10 weeks is, of course, only a short period of study and I would not claim to have mastered all the concepts we were taught or indeed to have put everything in to practice yet.  It is now a month since the course finished and I still feel that I derived so much personal benefit from the course that I want to both continue studying and applying positive psychology more deeply and to continue to pass my knowledge (limited though it is at this stage) on to others.  I am implementing the teachings in my personal and work life and am already reaping the benefits.
I have never previously struggled with being hopeful about the future, but I have at times struggled with being optimistic about today.  Above all this is what Tim  LeBon’s 10 week positive psychology course has taught me; that if we want to change our happiness levels we have to make that change happen.  To quote Mahatma Gandhi “Be the change you want to see in the world”.  If you would like to learn more, I would recommend you look at the course reading list as a starting point, sign up for the next 10 week course and start to take massive action.  Try out your own happiness experiment and this time next year you could be ahead of the curve too.

My personal top 10 lessons from the course
1. Be grateful and keep a positive attitude
2. Take the long view - post-traumatic growth is possible
3. Be kind and make generosity personal
4. Always stay inspired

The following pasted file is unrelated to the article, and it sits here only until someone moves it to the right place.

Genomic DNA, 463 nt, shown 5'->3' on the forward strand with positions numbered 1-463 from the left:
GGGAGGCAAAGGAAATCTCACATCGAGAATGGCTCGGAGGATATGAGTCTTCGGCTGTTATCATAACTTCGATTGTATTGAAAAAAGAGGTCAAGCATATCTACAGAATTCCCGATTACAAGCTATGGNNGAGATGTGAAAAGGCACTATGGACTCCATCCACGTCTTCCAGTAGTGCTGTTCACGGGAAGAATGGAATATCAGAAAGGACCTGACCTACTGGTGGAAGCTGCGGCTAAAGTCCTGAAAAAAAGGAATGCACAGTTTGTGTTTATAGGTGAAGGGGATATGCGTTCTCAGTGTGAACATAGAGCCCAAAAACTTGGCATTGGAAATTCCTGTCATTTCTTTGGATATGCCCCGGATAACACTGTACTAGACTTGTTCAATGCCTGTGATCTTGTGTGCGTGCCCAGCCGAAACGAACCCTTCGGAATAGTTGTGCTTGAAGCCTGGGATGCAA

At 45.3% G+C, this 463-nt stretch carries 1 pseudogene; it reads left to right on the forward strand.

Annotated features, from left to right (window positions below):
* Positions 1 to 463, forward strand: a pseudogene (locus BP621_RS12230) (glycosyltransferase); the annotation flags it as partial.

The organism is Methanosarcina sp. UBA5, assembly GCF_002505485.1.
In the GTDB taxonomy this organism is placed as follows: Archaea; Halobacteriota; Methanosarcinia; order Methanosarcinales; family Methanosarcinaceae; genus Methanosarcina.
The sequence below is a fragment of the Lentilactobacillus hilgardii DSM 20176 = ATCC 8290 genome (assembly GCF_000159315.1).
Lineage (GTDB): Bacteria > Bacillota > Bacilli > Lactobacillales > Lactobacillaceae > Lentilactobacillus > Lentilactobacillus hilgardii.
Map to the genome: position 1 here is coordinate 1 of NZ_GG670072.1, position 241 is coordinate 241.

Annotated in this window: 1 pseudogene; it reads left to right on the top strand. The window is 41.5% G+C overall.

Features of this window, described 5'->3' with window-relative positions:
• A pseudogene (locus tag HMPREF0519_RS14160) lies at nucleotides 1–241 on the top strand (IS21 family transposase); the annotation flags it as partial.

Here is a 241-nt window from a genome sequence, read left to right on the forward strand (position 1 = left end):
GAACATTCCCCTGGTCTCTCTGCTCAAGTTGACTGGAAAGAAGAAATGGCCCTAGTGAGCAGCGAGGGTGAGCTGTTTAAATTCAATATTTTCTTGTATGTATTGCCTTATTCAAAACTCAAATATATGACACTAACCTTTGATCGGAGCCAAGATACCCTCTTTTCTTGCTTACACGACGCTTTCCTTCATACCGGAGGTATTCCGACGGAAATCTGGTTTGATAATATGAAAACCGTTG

5. Focus on strengths and use them creatively
6. Share knowledge about positive psychology
7. Never stop learning but take MASSIVE action
8. Be hopeful about the future and optimistic about today
9. Meet new people, try new experiences, learn new skills and get involved
10. Make a difference and be the change you want to see in the world.

Shona Lockhart:  


Course Reading List:

Ghandi Photo
Used with permission from Michael Noyes 

Saturday, May 26, 2012

Two New Books on Practical Philosophy - recommended

Two new books have recently been published on practical philosophy

Julian Baggini and Antonia Macaro The Shrink and the Sage.

I heartily recommend them both to you - they are both well-written and wise which you can't say about too many books. Both also, in their different ways, combine psychology and philosophy, and both draw heavily on Greek philosophy.  I'll update this post with more details in due course - in the meantime - read them and enjoy them!